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NSBA Reports Growing Loan Demand Needed to Meet Expansion

By Charles H. Green

There’s an axiom in business financing that reflects an age-old correlation in everyone’s data: the ability of a small business owner to hire workers and their ability to get financing.

According to the 2014 Year-End Economic Report compiled by the Is-your-business-able-to-obtain-adequate-financingNational Small
Business Association, even though the number of companies reporting to be affected by the credit crunch continues to drop—down to 61 percent from 66 percent just six months ago—one-third of small firms still struggle to get the financing they need.

This new layer of capital access frustration comes juxtaposed with the survey’s finding of a 14-percent jump in business owners who project economic expansion in the year ahead.

When asked what kind of financing their company used, there was a notable jump among small firms that rely both on credit cards and earnings of the business. These two are the most quickly accessed forms of financing which could indicate newer businesses seeking financing as well as new opportunities for existing businesses that may not have the track record required by other financing tools.

There are a handful of other contributing factors to the increase in credit card usage as well, including: a five-percent increase in the number of firms who reported winning an increase in their line of credit (or credit card) in the last six months; a drop among small companies who say their credit card terms had worsened in the past six months; and the average interest rate on credit cards dropped from 13.94 percent in July 2014 to 13.05 percent in December.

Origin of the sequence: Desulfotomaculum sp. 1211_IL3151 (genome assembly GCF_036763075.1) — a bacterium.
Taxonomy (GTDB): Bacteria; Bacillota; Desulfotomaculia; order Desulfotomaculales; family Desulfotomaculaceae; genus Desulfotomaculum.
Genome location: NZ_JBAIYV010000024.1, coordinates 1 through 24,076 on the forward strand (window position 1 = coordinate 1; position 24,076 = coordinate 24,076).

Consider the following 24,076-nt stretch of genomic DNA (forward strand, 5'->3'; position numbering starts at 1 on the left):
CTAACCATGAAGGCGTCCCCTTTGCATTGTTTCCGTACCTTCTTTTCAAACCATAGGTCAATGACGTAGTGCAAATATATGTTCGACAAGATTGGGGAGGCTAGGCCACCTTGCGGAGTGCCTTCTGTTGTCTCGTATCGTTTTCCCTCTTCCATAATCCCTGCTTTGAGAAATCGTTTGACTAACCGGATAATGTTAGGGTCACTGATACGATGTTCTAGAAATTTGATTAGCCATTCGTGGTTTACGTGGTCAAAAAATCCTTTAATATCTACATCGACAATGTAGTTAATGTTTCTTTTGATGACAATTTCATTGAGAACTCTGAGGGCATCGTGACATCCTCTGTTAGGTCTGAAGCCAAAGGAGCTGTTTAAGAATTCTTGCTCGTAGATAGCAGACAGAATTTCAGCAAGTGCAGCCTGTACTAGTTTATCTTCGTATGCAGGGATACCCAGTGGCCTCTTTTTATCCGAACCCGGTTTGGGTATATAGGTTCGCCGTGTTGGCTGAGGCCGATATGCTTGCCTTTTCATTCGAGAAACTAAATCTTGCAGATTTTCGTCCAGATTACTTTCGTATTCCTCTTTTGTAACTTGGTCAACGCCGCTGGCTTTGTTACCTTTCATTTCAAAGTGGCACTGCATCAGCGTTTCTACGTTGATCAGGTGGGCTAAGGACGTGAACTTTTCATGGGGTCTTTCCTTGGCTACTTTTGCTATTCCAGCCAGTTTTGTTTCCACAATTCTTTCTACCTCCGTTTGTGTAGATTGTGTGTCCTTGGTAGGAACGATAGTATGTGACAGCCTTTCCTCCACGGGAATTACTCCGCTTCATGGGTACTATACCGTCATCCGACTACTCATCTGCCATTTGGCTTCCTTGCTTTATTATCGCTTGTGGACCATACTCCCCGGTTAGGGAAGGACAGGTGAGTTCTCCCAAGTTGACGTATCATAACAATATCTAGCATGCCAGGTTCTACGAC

What does this mean for commercial lenders?

NSBA’s survey found that the absence of capital is impacting these businesses negatively, hindering their ability to grow revenues or provide sufficient increase inventory to meet sales demand they have access to reach.

All this against the backdrop of conflicting signals from the Federal Reserve seeing small business lending tightening as the economy is expanding on all metrics.

With business owner confidence growing, and perhaps the strongest indication of their willingness to hire new employees since the financial crisis, this moment may be a crucial time for commercial lenders to step up to the demand. Whether that means more aggressive marketing, or loosing a few strings around the proverbial credit purse, depends on the organization. But now more than ever since 2008, the market is heating up with loan demand.

For government guaranteed lenders, SBA has shifted capital access expansion efforts into high gear. With several initiatives to waive the “$” flag in more sectors (including credit unions, veterans groups and the LGTB community), the SBA is trying to drum more supply and demand for use of its loan programs. The 2014 SOP modifications to lender/borrower credit standards for loans <$350,000 should help lenders scale access into this sector, and the recently announced LINC portal is geared to connect borrowers directly to lenders.

Read more at NSBA.